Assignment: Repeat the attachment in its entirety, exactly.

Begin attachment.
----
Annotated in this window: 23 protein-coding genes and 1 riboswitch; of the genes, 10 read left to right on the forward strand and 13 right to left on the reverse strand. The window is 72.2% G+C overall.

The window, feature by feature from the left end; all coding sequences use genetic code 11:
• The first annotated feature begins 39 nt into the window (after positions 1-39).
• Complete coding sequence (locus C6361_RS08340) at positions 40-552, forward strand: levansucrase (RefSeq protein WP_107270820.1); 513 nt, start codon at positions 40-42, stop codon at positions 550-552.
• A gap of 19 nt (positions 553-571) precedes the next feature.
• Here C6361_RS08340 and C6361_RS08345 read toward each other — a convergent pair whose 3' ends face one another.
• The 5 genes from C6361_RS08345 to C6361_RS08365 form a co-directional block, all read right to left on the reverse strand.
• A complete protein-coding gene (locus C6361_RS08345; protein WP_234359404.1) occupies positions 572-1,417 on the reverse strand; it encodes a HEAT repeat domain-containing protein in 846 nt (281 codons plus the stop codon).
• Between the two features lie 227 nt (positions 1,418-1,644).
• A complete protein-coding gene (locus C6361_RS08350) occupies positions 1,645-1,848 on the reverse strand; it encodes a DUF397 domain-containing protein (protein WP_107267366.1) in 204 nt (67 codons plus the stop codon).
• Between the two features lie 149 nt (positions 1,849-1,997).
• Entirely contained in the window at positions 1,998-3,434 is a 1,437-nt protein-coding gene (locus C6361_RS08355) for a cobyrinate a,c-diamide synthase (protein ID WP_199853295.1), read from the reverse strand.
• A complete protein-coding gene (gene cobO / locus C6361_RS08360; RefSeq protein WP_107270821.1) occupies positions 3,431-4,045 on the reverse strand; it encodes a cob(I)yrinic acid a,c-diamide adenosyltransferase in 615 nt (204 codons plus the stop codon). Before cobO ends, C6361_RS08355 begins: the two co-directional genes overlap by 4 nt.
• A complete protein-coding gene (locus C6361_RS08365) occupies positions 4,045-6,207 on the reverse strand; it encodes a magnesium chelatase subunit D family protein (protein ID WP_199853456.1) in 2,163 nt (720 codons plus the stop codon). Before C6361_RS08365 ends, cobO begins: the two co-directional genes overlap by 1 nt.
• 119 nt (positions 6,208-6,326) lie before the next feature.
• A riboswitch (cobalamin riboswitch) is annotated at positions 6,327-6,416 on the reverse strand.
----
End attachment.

Annotated in this window: 23 protein-coding genes and 1 riboswitch; of the genes, 10 read left to right on the forward strand and 13 right to left on the reverse strand. The window is 72.2% G+C overall.

The window, feature by feature from the left end; all coding sequences use genetic code 11:
• The first annotated feature begins 39 nt into the window (after positions 1-39).
• Complete coding sequence (locus C6361_RS08340) at positions 40-552, forward strand: levansucrase (RefSeq protein WP_107270820.1); 513 nt, start codon at positions 40-42, stop codon at positions 550-552.
• A gap of 19 nt (positions 553-571) precedes the next feature.
• Here C6361_RS08340 and C6361_RS08345 read toward each other — a convergent pair whose 3' ends face one another.
• The 5 genes from C6361_RS08345 to C6361_RS08365 form a co-directional block, all read right to left on the reverse strand.
• A complete protein-coding gene (locus C6361_RS08345; protein WP_234359404.1) occupies positions 572-1,417 on the reverse strand; it encodes a HEAT repeat domain-containing protein in 846 nt (281 codons plus the stop codon).
• Between the two features lie 227 nt (positions 1,418-1,644).
• A complete protein-coding gene (locus C6361_RS08350) occupies positions 1,645-1,848 on the reverse strand; it encodes a DUF397 domain-containing protein (protein WP_107267366.1) in 204 nt (67 codons plus the stop codon).
• Between the two features lie 149 nt (positions 1,849-1,997).
• Entirely contained in the window at positions 1,998-3,434 is a 1,437-nt protein-coding gene (locus C6361_RS08355) for a cobyrinate a,c-diamide synthase (protein ID WP_199853295.1), read from the reverse strand.
• A complete protein-coding gene (gene cobO / locus C6361_RS08360; RefSeq protein WP_107270821.1) occupies positions 3,431-4,045 on the reverse strand; it encodes a cob(I)yrinic acid a,c-diamide adenosyltransferase in 615 nt (204 codons plus the stop codon). Before cobO ends, C6361_RS08355 begins: the two co-directional genes overlap by 4 nt.
• A complete protein-coding gene (locus C6361_RS08365) occupies positions 4,045-6,207 on the reverse strand; it encodes a magnesium chelatase subunit D family protein (protein ID WP_199853456.1) in 2,163 nt (720 codons plus the stop codon). Before C6361_RS08365 ends, cobO begins: the two co-directional genes overlap by 1 nt.
• 119 nt (positions 6,208-6,326) lie before the next feature.
• A riboswitch (cobalamin riboswitch) is annotated at positions 6,327-6,416 on the reverse strand.